ISIS’s violent bona fides are not in doubt to anyone paying attention. They’vetargeted religious minorities, beheaded aid workers, sold women into sex slavery and have been all-around devastating for those under their rule. But as America debates the possibility of a full-scale ground invasion of ISIS-controlled territory, it’s important to note that much of the ISIS threat — namely that which targets the West — has been habitually overstated by an uncritical media.
In no particular order, here are the ten most bogus ISIS scare stories over the past year:
1. Female genital mutilation edict – July 2014
Who it fooled: Most major media outlets from Time to Reuters to The Atlantic to the BBC (whose story has since been scrubbed online). Above all, the UN itself.
Why it’s bogus: Actual residents of Mosul and regional experts quickly knew it reeked. The story was subsequently discredited by experts and jouranalistsand called a hoax soon after.
2. Church-burning in Mosul – July 2014
Who it fooled: Human Rights Watch, The Atlantic, The Independent,The Times of India
Why it’s bogus: An intrepid archaeologist, Sam Hardy, called BS and thanks to the magic of reverse image Google search and some prodding by yours truly, it was eventually retracted by several outlets and never mentioned again.
3. ISIS in Mexico – October 2014
Who it fooled: Fox News, Judicial Watch, The Inquisitr .
Why it’s bogus: Absurd on its face, the story was quickly and roundly debunked.
4. ISIS recruiting emo British teen – December 2014
Who it fooled: Metro, The Daily Mail, The Telegraph
Why it’s bogus: The person who uploaded the picture admitted on Twitter it was a fake. The media subsequently deemed it a “hoax”.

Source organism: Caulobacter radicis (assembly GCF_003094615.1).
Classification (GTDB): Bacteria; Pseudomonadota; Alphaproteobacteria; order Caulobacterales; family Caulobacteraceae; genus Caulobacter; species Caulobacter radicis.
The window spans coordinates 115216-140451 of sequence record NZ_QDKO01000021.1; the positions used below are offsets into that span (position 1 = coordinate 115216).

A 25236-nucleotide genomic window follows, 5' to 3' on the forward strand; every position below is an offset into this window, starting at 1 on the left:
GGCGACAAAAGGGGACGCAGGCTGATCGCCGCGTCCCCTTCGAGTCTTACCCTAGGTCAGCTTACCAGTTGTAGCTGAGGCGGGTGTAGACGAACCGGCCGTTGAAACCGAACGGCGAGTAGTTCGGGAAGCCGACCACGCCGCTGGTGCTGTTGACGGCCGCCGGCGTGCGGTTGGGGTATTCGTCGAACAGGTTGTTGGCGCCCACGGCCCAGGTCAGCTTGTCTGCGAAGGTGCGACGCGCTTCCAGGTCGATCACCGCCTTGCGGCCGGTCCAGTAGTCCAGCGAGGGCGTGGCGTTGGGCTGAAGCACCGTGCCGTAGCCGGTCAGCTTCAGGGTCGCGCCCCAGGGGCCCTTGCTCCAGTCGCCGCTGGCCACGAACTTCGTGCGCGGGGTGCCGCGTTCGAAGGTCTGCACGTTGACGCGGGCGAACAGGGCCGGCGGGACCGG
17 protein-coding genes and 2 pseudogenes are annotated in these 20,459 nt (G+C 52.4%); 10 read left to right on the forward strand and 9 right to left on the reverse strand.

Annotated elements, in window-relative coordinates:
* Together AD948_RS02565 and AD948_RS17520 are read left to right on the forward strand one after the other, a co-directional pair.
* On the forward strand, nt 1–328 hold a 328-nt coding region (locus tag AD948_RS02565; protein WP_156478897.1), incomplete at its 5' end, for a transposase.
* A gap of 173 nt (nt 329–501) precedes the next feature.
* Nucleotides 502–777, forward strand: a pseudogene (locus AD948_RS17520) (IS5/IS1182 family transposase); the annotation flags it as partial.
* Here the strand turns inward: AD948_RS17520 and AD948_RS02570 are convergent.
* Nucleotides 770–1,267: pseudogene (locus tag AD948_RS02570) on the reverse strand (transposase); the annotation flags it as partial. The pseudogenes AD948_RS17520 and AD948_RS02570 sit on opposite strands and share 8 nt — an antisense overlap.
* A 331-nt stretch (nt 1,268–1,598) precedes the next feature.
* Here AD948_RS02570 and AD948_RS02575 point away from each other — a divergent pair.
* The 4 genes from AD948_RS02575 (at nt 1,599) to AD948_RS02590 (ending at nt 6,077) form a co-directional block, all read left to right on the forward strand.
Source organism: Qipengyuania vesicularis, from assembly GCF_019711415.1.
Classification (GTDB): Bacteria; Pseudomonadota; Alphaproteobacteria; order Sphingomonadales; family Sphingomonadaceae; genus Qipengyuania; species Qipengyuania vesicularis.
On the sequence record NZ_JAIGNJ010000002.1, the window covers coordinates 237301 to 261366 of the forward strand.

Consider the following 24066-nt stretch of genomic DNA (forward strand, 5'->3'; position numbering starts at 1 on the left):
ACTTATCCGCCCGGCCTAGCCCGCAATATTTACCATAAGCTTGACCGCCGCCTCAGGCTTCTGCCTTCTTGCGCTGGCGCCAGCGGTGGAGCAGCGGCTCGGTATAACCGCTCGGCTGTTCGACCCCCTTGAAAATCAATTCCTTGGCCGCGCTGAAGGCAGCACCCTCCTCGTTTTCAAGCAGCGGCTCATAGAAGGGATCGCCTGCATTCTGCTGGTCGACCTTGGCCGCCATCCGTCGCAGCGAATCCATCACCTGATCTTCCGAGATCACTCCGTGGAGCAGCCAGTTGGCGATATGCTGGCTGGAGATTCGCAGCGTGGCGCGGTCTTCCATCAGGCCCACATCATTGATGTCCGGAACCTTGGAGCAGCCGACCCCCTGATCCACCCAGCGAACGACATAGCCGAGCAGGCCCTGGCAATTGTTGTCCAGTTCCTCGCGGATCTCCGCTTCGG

5. ISIS Caliphate map – July 2014
Who it fooled: ABC News, International Business Times, Breitbart
Why it’s bogus: The original story from ABC News cited a map that had been floating around the Internet for months. To this day, its one and only source is a tweet from a noted white supremacist website Third Position.
io9.com and others eventually deemed it a hoax.
6. ISIS beheads Christian children – Aug 2014
Who it fooled: Originally asserted on CNN by self-proclaimed Iraqi-Christian activist Mark Arabo–a grocery story industry lobbyist whose previous media appearance was on a local San Diego news channel to oppose an increase in minimum wage–this story spread among right-wing and Christian media.
Why it’s bogus: After a fairly thorough inquiry, snopes eventually determined the claim was “inconclusive,” having found no independent evidence it occurred.
7. $425m bank robbery – June 2014
Who it fooled: The Washington Post, International Business Times,Fox News, Mic, Vocativ
Why it’s bogus: The story was based solely on accounts from the former mayor of Mosul and was later found to be uncredible by The Financial Timesand, ultimately, US officials themselves.
8. ‘Over 100 Americans have joined ISIS’ – October 2014
Who it fooled: NBC News, Washington Post, Al Jazeera
Why it’s bogus: After the FBI admitted there were only “about a dozen” Americans fighting alongside jihadists in Syria in September 2014, several media outlets continued to report “over 100,” despite the government correcting the record several weeks prior.
9. #AllEyesOnISIS “Twitter storm” – June 2014
Who it fooled: The Daily Mail, McClatchy
Why it’s bogus: Yours truly showed that the “Twitter storm” was simply areposting of weeks- or months-old tweets by an overzealous ISIS fanboi.
10. ISIS’s ebola terror plot – December 2014
Who it fooled: The Daily Mail, Fox News, Mashable, random right-wing media
Why it’s bogus: “Iraqi media” was the only source for the story, and the Iraqi minister of Health quickly debunked it.
Adam Johnson is a freelance journalist; formerly he was a founder of the hardware startup Brightbox. You can follow him on Twitter at@adamjohnsonnyc. A version of this post appeared on his blog Citations Needed (2/20/15).